A major Celtic oppidum identified as the ancient site of Bibracte, near Bourges in central France. The site was originally the tribal capital of the Aedui and is known from Caesar's account of the conquest of Gaul, where he recounts fierce resistance in the area. From 125 bc, however, the Aedui were allies of Rome and in the winter of 52 bc Caesar stayed at Bibracte following the battle of Alesia.
Archaeologically the site is dominated by its defences, which comprise a rampart nearly 5 km long built in the murus gallicus style. Extensive excavations were carried out by J. G. Bulliot and J. Déchelette in the early 19th century, and since 1984 an international team of scholars has been working at the site under the aegis of the Ministry of Culture and Communications. Together these investigations have revealed an intensive occupation and evidence for extensive trade between the Aedui and the classical world. Site position is important as it controlled the passage of goods through the Saône and Loire valleys. Within the site its vast area was divided into quarters, each with its own distinct function. Near the entrances were industrial sectors with ironworking, bronze working, and many other crafts. At the heart of the site was a general market area with a space set aside for meetings and ceremonial events. The residential areas were well set out with wide paved streets between the houses. Some of the houses in the wealthiest sector of the site were modelled on Roman styles. The oppidum was replaced in the later 1st century bc by the town of Augustodunum, modern Atun.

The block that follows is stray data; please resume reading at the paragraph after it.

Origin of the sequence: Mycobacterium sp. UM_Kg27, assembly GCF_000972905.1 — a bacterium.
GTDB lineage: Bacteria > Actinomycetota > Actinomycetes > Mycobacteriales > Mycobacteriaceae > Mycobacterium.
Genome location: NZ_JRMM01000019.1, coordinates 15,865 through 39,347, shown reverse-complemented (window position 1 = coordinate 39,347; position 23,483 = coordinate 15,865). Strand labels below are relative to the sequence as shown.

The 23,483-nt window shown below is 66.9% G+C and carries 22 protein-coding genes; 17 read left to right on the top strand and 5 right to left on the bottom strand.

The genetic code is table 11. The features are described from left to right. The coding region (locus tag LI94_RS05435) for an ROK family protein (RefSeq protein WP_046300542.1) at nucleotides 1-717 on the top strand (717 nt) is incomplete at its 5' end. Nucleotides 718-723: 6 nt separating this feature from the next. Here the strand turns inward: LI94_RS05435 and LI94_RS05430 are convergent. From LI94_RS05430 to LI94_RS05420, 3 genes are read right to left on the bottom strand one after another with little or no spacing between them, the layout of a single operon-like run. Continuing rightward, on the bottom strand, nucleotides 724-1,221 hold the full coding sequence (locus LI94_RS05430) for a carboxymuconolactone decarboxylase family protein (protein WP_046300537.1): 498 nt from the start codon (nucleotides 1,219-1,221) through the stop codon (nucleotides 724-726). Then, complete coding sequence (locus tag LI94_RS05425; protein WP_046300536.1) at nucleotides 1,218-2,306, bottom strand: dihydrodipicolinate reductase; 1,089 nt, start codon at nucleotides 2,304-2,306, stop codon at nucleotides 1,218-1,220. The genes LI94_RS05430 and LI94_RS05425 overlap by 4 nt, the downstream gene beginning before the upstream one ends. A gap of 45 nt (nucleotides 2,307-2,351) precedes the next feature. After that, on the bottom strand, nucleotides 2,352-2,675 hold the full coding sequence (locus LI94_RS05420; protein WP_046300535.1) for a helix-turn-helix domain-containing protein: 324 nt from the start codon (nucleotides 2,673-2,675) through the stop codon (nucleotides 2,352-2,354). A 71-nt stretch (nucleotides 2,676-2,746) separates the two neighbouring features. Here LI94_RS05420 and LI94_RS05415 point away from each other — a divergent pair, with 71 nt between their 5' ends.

J. P. Guillaumet, 1991, Bibracte: an oppidum of the Aedui people. In S. Moscati et al. (eds.), The Celts. London: Thames & Hudson, 519